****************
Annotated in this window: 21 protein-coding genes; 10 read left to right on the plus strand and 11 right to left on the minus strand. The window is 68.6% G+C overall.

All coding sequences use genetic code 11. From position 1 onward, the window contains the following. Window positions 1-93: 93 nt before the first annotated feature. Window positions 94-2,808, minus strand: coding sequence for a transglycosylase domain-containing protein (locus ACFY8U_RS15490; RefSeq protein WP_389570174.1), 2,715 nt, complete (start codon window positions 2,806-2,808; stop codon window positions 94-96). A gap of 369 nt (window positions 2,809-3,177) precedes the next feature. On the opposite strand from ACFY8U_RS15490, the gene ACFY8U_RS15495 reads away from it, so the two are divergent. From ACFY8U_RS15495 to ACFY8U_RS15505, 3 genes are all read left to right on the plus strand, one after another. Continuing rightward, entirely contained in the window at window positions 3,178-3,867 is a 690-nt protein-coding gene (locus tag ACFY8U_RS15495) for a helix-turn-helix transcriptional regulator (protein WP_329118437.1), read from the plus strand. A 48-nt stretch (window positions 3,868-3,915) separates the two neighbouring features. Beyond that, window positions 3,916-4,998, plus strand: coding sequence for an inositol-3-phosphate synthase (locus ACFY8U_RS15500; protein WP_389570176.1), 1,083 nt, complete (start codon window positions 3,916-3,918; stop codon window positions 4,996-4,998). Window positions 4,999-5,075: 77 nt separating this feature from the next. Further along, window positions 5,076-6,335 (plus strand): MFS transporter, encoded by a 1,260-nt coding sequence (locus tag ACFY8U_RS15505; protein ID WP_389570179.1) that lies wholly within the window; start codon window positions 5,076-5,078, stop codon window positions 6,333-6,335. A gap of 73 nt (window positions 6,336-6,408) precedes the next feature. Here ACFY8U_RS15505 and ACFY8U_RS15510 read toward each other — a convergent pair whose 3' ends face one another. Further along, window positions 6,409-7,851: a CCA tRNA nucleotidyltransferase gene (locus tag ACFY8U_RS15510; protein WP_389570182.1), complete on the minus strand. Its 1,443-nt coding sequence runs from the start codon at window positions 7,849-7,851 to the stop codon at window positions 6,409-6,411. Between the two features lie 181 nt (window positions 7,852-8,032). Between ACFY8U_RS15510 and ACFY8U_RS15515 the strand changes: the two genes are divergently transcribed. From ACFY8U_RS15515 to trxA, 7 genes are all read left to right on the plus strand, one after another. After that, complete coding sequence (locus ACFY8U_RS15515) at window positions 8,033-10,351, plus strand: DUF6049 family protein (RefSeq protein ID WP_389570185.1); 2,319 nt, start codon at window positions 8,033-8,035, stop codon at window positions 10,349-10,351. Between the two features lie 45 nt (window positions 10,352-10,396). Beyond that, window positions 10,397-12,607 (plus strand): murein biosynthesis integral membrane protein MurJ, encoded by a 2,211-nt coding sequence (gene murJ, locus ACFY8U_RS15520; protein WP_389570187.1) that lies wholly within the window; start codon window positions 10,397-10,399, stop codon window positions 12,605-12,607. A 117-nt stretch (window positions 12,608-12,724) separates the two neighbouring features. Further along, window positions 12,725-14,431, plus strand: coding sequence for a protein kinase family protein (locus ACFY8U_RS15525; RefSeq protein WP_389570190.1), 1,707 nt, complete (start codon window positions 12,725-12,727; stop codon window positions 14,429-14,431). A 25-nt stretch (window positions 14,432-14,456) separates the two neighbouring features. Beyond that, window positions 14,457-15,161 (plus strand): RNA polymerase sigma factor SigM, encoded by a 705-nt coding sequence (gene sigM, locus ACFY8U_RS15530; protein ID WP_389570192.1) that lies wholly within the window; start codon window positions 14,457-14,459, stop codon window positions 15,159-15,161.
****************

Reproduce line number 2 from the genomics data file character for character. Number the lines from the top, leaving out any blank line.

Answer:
All coding sequences use genetic code 11. From position 1 onward, the window contains the following. Window positions 1-93: 93 nt before the first annotated feature. Window positions 94-2,808, minus strand: coding sequence for a transglycosylase domain-containing protein (locus ACFY8U_RS15490; RefSeq protein WP_389570174.1), 2,715 nt, complete (start codon window positions 2,806-2,808; stop codon window positions 94-96). A gap of 369 nt (window positions 2,809-3,177) precedes the next feature. On the opposite strand from ACFY8U_RS15490, the gene ACFY8U_RS15495 reads away from it, so the two are divergent. From ACFY8U_RS15495 to ACFY8U_RS15505, 3 genes are all read left to right on the plus strand, one after another. Continuing rightward, entirely contained in the window at window positions 3,178-3,867 is a 690-nt protein-coding gene (locus tag ACFY8U_RS15495) for a helix-turn-helix transcriptional regulator (protein WP_329118437.1), read from the plus strand. A 48-nt stretch (window positions 3,868-3,915) separates the two neighbouring features. Beyond that, window positions 3,916-4,998, plus strand: coding sequence for an inositol-3-phosphate synthase (locus ACFY8U_RS15500; protein WP_389570176.1), 1,083 nt, complete (start codon window positions 3,916-3,918; stop codon window positions 4,996-4,998). Window positions 4,999-5,075: 77 nt separating this feature from the next. Further along, window positions 5,076-6,335 (plus strand): MFS transporter, encoded by a 1,260-nt coding sequence (locus tag ACFY8U_RS15505; protein ID WP_389570179.1) that lies wholly within the window; start codon window positions 5,076-5,078, stop codon window positions 6,333-6,335. A gap of 73 nt (window positions 6,336-6,408) precedes the next feature. Here ACFY8U_RS15505 and ACFY8U_RS15510 read toward each other — a convergent pair whose 3' ends face one another. Further along, window positions 6,409-7,851: a CCA tRNA nucleotidyltransferase gene (locus tag ACFY8U_RS15510; protein WP_389570182.1), complete on the minus strand. Its 1,443-nt coding sequence runs from the start codon at window positions 7,849-7,851 to the stop codon at window positions 6,409-6,411. Between the two features lie 181 nt (window positions 7,852-8,032). Between ACFY8U_RS15510 and ACFY8U_RS15515 the strand changes: the two genes are divergently transcribed. From ACFY8U_RS15515 to trxA, 7 genes are all read left to right on the plus strand, one after another. After that, complete coding sequence (locus ACFY8U_RS15515) at window positions 8,033-10,351, plus strand: DUF6049 family protein (RefSeq protein ID WP_389570185.1); 2,319 nt, start codon at window positions 8,033-8,035, stop codon at window positions 10,349-10,351. Between the two features lie 45 nt (window positions 10,352-10,396). Beyond that, window positions 10,397-12,607 (plus strand): murein biosynthesis integral membrane protein MurJ, encoded by a 2,211-nt coding sequence (gene murJ, locus ACFY8U_RS15520; protein WP_389570187.1) that lies wholly within the window; start codon window positions 10,397-10,399, stop codon window positions 12,605-12,607. A 117-nt stretch (window positions 12,608-12,724) separates the two neighbouring features. Further along, window positions 12,725-14,431, plus strand: coding sequence for a protein kinase family protein (locus ACFY8U_RS15525; RefSeq protein WP_389570190.1), 1,707 nt, complete (start codon window positions 12,725-12,727; stop codon window positions 14,429-14,431). A 25-nt stretch (window positions 14,432-14,456) separates the two neighbouring features. Beyond that, window positions 14,457-15,161 (plus strand): RNA polymerase sigma factor SigM, encoded by a 705-nt coding sequence (gene sigM, locus ACFY8U_RS15530; protein ID WP_389570192.1) that lies wholly within the window; start codon window positions 14,457-14,459, stop codon window positions 15,159-15,161.